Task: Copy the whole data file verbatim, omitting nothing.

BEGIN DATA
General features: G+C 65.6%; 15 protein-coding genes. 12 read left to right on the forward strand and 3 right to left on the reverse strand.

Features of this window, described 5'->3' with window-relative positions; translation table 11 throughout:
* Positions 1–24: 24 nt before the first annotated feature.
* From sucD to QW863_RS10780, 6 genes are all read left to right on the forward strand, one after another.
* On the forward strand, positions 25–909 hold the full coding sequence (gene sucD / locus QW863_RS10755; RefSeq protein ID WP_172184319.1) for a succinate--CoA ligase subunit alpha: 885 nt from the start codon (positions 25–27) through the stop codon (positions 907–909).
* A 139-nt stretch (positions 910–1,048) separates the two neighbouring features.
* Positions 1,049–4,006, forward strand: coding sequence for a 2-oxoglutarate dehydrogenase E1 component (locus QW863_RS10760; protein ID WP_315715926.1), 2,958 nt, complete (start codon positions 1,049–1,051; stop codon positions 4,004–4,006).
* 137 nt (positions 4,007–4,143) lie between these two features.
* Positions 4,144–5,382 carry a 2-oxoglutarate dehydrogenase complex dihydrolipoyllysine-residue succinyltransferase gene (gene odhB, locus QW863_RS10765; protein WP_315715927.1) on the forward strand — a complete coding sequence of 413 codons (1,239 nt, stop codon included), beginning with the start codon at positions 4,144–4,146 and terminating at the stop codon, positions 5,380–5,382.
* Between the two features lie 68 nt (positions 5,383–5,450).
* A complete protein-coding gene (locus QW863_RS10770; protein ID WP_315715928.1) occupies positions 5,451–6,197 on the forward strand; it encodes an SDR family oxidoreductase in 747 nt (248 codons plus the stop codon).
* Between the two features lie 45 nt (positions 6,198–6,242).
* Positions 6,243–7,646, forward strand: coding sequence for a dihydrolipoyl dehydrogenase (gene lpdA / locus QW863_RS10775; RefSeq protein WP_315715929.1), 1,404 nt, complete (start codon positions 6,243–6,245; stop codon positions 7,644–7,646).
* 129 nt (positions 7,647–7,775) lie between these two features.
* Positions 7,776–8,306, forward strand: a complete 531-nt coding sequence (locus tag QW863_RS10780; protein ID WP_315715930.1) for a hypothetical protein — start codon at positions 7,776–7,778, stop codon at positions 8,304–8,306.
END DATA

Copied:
General features: G+C 65.6%; 15 protein-coding genes. 12 read left to right on the forward strand and 3 right to left on the reverse strand.

Features of this window, described 5'->3' with window-relative positions; translation table 11 throughout:
* Positions 1–24: 24 nt before the first annotated feature.
* From sucD to QW863_RS10780, 6 genes are all read left to right on the forward strand, one after another.
* On the forward strand, positions 25–909 hold the full coding sequence (gene sucD / locus QW863_RS10755; RefSeq protein ID WP_172184319.1) for a succinate--CoA ligase subunit alpha: 885 nt from the start codon (positions 25–27) through the stop codon (positions 907–909).
* A 139-nt stretch (positions 910–1,048) separates the two neighbouring features.
* Positions 1,049–4,006, forward strand: coding sequence for a 2-oxoglutarate dehydrogenase E1 component (locus QW863_RS10760; protein ID WP_315715926.1), 2,958 nt, complete (start codon positions 1,049–1,051; stop codon positions 4,004–4,006).
* 137 nt (positions 4,007–4,143) lie between these two features.
* Positions 4,144–5,382 carry a 2-oxoglutarate dehydrogenase complex dihydrolipoyllysine-residue succinyltransferase gene (gene odhB, locus QW863_RS10765; protein WP_315715927.1) on the forward strand — a complete coding sequence of 413 codons (1,239 nt, stop codon included), beginning with the start codon at positions 4,144–4,146 and terminating at the stop codon, positions 5,380–5,382.
* Between the two features lie 68 nt (positions 5,383–5,450).
* A complete protein-coding gene (locus QW863_RS10770; protein ID WP_315715928.1) occupies positions 5,451–6,197 on the forward strand; it encodes an SDR family oxidoreductase in 747 nt (248 codons plus the stop codon).
* Between the two features lie 45 nt (positions 6,198–6,242).
* Positions 6,243–7,646, forward strand: coding sequence for a dihydrolipoyl dehydrogenase (gene lpdA / locus QW863_RS10775; RefSeq protein WP_315715929.1), 1,404 nt, complete (start codon positions 6,243–6,245; stop codon positions 7,644–7,646).
* 129 nt (positions 7,647–7,775) lie between these two features.
* Positions 7,776–8,306, forward strand: a complete 531-nt coding sequence (locus tag QW863_RS10780; protein ID WP_315715930.1) for a hypothetical protein — start codon at positions 7,776–7,778, stop codon at positions 8,304–8,306.